Environmental Impact Assessments and Enforcement Action

May 2nd, 2013

Two judgments delivered this week address the relationship between the enforcement regime under the Town and County Planning Act 1990 and the requirements imposed on developers to provide environmental information and on local authorities to undertake an Environmental Impact Assessment (“EIA”). The cases address i) whether a local authority is required to commence enforcement action where an EIA development was not supported by the grant of planning permission and ii) whether immunity from enforcement action following a change of use in the absence of an environmental impact assessment is incompatible with EU law. Both questions were answered in the negative.

No duty to take enforcement action and effect of delays in providing an environmental statement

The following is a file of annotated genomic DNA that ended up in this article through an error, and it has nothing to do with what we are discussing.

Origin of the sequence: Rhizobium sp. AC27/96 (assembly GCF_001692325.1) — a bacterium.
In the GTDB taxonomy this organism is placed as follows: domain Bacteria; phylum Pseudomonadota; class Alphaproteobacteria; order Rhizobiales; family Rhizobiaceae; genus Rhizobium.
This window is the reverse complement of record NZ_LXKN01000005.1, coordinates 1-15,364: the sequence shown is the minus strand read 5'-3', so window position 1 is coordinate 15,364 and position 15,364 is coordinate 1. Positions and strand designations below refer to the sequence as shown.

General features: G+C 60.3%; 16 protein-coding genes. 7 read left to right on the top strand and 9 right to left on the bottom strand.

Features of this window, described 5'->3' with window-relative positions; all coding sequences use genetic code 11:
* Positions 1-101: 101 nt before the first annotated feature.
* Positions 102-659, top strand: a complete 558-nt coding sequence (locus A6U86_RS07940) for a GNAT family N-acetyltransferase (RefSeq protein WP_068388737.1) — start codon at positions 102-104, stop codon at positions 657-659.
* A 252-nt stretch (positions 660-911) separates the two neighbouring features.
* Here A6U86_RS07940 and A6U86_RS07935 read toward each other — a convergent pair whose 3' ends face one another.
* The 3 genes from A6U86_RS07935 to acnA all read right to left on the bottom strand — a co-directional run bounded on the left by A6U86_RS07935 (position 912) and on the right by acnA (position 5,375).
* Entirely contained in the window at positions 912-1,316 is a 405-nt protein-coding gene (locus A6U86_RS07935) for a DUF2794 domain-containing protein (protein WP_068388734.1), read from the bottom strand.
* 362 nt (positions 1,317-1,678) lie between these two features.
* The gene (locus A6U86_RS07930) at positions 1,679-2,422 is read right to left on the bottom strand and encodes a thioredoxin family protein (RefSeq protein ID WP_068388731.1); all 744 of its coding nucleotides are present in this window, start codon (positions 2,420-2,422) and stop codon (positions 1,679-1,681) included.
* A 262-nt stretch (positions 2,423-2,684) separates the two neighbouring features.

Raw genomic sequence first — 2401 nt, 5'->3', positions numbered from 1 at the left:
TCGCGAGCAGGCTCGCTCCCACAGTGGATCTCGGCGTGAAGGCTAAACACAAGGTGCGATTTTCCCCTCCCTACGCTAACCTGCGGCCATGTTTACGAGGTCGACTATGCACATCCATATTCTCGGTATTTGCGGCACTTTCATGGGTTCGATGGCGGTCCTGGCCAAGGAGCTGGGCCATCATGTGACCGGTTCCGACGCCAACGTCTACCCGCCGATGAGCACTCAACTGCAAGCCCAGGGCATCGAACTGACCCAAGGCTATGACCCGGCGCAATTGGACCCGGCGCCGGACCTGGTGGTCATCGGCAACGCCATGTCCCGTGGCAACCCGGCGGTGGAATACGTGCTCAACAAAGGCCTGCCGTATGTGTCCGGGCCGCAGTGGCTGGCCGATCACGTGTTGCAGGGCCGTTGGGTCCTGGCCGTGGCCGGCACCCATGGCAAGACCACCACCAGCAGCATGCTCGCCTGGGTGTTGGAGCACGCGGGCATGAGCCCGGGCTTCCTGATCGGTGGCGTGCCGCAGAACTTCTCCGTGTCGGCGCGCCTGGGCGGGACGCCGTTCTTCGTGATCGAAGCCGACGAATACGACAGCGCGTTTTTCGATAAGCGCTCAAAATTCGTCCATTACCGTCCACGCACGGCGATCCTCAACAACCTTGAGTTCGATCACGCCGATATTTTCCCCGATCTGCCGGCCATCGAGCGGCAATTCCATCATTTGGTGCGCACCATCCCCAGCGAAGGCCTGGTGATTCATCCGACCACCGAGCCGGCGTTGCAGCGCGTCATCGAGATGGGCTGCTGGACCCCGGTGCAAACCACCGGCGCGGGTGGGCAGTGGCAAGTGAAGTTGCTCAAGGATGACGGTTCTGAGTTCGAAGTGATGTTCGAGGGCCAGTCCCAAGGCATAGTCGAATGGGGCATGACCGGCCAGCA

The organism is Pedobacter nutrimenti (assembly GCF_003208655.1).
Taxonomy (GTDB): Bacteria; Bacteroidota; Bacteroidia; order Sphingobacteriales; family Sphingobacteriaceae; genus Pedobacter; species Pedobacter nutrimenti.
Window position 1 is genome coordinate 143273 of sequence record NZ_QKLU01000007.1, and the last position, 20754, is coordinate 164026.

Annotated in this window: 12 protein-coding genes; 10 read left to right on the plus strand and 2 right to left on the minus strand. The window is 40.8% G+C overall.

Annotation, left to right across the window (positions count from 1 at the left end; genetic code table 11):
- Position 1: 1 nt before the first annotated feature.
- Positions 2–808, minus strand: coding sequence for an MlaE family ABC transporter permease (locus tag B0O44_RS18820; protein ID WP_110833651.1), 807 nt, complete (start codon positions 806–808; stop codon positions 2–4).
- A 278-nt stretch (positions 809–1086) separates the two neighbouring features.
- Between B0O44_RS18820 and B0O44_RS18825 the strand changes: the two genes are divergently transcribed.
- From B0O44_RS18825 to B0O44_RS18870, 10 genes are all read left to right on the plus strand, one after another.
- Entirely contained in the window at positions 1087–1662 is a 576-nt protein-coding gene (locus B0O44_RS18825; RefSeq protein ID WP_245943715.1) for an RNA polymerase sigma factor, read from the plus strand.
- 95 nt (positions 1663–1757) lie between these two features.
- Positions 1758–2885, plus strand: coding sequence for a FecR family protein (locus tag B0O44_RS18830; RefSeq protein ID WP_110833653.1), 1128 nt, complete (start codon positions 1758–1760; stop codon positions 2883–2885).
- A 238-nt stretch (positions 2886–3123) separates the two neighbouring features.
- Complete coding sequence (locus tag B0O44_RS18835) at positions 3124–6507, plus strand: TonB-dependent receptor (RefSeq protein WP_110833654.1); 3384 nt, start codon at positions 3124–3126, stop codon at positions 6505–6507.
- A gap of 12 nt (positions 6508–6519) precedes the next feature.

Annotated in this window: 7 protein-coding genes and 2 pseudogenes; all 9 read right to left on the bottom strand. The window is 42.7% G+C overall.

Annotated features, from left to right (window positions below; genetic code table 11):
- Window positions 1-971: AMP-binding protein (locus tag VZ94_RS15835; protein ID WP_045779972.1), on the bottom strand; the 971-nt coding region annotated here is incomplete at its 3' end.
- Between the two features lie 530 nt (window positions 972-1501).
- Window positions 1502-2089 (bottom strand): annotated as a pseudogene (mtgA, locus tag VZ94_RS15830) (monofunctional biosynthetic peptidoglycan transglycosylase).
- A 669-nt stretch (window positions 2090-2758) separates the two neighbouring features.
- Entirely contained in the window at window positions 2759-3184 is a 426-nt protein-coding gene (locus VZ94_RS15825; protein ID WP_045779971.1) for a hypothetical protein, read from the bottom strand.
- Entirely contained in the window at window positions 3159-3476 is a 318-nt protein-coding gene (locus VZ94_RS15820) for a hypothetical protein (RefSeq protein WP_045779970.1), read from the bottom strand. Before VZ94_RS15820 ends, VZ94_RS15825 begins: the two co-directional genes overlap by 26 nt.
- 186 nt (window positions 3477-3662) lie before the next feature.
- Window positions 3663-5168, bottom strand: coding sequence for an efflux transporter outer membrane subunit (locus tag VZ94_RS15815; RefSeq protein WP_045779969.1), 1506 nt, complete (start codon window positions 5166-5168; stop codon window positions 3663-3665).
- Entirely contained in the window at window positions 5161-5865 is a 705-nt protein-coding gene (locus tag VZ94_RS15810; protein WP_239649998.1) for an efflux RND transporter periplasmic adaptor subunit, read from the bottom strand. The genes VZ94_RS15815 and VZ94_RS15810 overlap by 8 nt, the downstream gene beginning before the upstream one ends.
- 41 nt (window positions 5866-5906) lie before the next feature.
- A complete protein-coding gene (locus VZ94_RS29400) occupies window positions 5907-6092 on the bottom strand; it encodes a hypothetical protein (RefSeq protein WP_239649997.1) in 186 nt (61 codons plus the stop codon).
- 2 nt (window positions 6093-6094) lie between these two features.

In R (Baker) v Bath and North East Somerset [2013] EWHC 946 (Admin) Kenneth Parker J held that a local planning authority was not under a duty to issue an enforcement notice wherever a development which required an EIA was unsupported by a grant of planning permission which had properly taken into account environmental information.

The claimant lived near a waste composting site which had been operated in breach of planning conditions and later without planning permission. An application for planning permission was made and following a screening opinion, the authority determined that the development required an EIA. Because the application related to EIA development, permission could not be granted without prior consideration of environment information (including an environmental statement) – see the Town and Country Planning (Environmental Impact Assessment) (England and Wales) Regulations 1999, regulation 3(2). An inadequate environmental statement was provided by the developer, following which the local authority gave the developer a number of months to produce an adequate statement of environmental information in order to avoid the issuing of an enforcement notice.  The claimant argued that on receipt of the secretary of state’s screening decision, the local authority had been legally obliged to issue an enforcement notice and further had been wrong to allow the developer further time to present an environmental statement.